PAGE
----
Interregional differences in stream ecosystem responses to urbanization: causes and consequences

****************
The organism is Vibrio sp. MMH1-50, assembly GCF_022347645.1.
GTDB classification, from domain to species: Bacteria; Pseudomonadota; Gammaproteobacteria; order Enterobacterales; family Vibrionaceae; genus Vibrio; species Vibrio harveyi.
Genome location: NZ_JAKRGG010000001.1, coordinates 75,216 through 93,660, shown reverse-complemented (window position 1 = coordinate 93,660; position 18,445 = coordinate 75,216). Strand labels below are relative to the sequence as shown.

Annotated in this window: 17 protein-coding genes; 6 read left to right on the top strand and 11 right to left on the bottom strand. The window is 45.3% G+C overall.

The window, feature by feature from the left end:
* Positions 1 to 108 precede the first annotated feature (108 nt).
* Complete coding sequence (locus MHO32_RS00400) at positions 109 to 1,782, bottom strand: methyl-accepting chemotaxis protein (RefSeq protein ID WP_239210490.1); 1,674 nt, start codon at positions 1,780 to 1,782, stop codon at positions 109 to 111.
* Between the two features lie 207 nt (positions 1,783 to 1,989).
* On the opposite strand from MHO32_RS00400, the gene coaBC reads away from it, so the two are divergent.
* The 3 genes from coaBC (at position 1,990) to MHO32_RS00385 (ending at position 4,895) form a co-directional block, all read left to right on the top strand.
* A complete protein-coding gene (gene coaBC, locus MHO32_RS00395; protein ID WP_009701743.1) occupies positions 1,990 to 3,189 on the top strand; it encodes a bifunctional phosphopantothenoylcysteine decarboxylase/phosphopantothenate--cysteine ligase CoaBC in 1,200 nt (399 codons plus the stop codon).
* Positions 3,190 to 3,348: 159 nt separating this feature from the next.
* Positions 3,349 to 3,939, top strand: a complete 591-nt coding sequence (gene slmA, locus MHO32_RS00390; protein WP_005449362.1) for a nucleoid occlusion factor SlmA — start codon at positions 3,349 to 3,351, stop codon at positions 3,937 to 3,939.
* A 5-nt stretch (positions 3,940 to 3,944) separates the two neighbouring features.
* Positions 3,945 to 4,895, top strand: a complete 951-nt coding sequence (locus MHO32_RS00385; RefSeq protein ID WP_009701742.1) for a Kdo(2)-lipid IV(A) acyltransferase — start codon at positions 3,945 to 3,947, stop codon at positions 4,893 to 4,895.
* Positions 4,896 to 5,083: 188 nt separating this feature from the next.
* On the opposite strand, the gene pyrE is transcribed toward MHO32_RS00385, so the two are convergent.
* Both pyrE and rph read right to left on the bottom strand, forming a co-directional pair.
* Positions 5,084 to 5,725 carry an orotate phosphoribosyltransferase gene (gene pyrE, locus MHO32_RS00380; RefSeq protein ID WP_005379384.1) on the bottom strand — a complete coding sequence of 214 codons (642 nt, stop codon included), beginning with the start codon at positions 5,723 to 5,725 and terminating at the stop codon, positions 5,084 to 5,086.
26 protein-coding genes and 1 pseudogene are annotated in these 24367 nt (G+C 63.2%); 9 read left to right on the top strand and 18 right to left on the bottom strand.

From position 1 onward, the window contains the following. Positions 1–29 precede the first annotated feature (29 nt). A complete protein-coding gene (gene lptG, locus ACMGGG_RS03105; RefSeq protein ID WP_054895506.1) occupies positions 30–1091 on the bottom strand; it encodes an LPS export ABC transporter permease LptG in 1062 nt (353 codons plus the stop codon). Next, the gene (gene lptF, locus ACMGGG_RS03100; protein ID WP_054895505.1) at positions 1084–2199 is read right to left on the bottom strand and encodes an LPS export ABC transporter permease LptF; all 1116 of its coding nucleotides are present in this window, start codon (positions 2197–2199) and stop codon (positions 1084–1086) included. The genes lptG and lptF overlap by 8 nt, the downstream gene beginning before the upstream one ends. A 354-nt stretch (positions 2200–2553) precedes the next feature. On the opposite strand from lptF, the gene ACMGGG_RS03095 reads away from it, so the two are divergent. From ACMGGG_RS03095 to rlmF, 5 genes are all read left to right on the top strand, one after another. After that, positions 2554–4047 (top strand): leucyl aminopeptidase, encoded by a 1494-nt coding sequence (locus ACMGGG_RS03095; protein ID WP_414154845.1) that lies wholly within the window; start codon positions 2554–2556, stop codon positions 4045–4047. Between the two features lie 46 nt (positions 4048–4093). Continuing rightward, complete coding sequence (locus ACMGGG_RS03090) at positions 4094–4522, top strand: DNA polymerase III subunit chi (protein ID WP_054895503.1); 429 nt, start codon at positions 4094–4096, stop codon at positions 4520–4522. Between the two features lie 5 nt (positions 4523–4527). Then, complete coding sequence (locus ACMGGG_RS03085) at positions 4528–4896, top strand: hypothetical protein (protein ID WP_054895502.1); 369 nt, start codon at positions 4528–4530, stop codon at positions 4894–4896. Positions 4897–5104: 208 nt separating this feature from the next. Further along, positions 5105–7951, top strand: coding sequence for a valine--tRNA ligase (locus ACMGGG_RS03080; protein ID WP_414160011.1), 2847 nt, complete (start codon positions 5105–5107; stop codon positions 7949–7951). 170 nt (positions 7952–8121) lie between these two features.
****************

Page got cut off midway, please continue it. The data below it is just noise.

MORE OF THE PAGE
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Stream ecosystems are profoundly degraded by watershed urbanization. Hydrologic, geomorphic, chemical and thermal adjustment following urban development contributes to substantial biodiversity loss in impacted streams. However, the extent of degradation along an urban gradient may not be uniform among regions. The hydrogeologic and climatic setting in which a stream is located may influence the severity of abiotic and biotic impact induced by urban development. I explored and compared differences in stream ecosystem responses to urbanization between the Coastal Plain and Piedmont physiographic regions of the eastern United States. Taxon-specific responses of fishes and macroinvertebrates as well as the coherence of benthic invertebrate communities along gradients of landscape stressors were quantified. Hydrologic, chemical and thermal impact induced by watershed urbanization was compared between the two physiographic provinces using existent large datasets collected by various governmental entities. I also compared the severity geomorphic and sediment regime alteration in urban streams between regions using direct measurements of channel morphometry and in situ natural experiments within selected watersheds. Biotic sensitivity to urbanization was consistently found to be heightened in Piedmont streams relative to those in the Coastal Plain. Such trends were consistently observed for fish and macroinvertebrate taxa as well as for invertebrate community coherence. The most tolerant macroinvertebrate communities were associated with low channel slopes, effective soil permeability and high levels of wetland cover. Rural Coastal Plain streams exhibited fewer flood events that were longer in duration; however, flood hydrology was more impacted by urbanization in Coastal Plain streams relative to those of the Piedmont. Conversely, thermal impact induced by urbanization was greater in Piedmont streams. Experimental observations concluded that benthic sediment size structure, deposition and transport were more impacted by urban development in Piedmont streams relative to those of the Coastal Plain. My findings highlight interregional heterogeneity in stream ecosystem responses to landscape change, suggesting that effective watershed management decisions may need to consider the physiographic setting in order to improve efficacy. Furthermore, results suggest that watersheds characteristic of hydrogeomorphic attributes that effectively transfer water to channels during precipitation events may be acutely vulnerable to urban development.